CAVANAUGH: Now, as I mentioned in the opening, there was no one from the mayor’s office represented at your opening meeting, no one from the DA’s office, County DA’s office there. Do you see that as – Does that indicate anything to you? Or is that – Did they just have something to do that Friday night?
KREIT: Umm-hmm. Yeah, it’s hard to say at this early stage. I’ve reached out to folks at the DA’s office and talked with them and I know that they, from my conversations with them over there, I know that they internally are discussing whether or not to participate in the task force. The first meeting was relatively short notice. The task force was actually officially appointed only the Tuesday before the first meeting and the meeting was noticed that Tuesday. So – And at the first meeting, although there was some substantive discussion, a lot of it was sort of administrative type tasks, choosing a vice chair, figuring out the times for the upcoming meetings, so I wouldn’t read too much into it at this early stage. But I would say that I know that all the task force members would love to have the District Attorney’s office and the police department and the mayor’s office involved in this process. And I certainly encourage them to come to the meetings to submit their input because I really think that it’s only by coming together that we can come up with recommendations that we’re all happy with, that work effectively. You know, and I think right now the question really is, it’s not whether qualified patients are legally allowed to obtain marijuana, it’s how they’re going to get it. And if we don’t have regulations that determine how these dispensaries and collectives are going to operate, then patients are going to be forced to street dealers and that’s not good for either the patient or for the community because it just feeds illegal drug dealing. So I think we’re going to be much better off if we have very closely regulated and controlled collectives and cooperatives. And my hope is that the folks from the law enforcement will come to that view and work with the task force in trying to formulate workable regulations.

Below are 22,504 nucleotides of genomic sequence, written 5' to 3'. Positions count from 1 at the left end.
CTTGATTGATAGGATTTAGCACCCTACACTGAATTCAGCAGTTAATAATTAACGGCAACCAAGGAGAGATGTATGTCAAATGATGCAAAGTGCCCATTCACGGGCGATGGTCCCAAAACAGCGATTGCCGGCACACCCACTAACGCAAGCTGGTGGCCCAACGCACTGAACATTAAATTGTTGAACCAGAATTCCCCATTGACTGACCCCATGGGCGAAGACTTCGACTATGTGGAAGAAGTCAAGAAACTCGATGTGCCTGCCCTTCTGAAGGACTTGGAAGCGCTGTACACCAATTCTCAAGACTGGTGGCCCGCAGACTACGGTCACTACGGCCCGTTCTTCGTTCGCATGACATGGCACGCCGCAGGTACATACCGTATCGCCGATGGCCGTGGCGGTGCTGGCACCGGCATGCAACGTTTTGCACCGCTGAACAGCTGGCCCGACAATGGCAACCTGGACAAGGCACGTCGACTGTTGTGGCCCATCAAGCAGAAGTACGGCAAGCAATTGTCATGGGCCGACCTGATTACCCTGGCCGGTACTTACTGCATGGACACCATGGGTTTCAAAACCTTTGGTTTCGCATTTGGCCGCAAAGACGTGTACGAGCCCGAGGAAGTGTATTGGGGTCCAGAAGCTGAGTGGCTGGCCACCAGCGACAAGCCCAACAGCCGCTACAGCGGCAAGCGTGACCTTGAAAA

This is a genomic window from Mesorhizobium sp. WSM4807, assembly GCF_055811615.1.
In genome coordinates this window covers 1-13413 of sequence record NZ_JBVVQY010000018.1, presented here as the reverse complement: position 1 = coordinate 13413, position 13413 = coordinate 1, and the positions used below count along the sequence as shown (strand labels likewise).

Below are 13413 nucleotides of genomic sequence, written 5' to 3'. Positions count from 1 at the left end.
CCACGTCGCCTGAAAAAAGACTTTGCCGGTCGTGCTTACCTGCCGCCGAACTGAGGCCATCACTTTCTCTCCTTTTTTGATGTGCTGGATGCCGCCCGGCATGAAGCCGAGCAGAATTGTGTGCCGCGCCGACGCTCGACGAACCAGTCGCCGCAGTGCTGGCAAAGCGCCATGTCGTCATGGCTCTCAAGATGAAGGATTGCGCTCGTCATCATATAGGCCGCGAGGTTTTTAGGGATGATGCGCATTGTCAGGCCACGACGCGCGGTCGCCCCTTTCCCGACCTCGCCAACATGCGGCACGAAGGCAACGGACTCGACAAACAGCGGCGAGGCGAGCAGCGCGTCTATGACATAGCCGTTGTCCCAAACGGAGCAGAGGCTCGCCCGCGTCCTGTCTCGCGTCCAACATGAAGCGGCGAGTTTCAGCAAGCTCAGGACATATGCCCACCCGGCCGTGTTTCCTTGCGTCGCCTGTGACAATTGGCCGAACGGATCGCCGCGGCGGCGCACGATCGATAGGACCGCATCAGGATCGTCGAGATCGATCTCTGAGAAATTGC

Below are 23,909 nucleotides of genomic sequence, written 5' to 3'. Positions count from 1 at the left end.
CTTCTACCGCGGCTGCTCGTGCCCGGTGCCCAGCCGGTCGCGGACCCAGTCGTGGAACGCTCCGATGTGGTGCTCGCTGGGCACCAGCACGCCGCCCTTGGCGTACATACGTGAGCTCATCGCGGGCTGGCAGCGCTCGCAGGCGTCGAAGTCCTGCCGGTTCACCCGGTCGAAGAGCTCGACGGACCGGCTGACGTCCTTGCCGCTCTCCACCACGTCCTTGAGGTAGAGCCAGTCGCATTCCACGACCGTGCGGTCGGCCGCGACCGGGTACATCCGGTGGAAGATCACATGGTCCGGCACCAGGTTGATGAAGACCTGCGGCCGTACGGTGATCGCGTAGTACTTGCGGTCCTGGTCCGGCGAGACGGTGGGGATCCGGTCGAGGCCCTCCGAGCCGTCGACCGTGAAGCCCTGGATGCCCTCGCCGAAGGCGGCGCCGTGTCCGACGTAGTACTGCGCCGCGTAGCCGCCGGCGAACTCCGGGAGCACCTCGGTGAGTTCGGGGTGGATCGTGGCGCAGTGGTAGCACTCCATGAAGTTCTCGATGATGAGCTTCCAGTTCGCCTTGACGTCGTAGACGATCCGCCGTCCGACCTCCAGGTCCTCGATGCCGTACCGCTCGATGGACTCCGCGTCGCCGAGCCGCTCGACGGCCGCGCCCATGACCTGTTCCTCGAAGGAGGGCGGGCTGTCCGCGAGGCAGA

CAVANAUGH: Now, I realize that you just had one meeting but is there a sense that you’re going to be looking to other – what other communities have done in order to regulate medical marijuana cooperatives and so forth? And if so, give us an example of someplace you think that’s doing it well.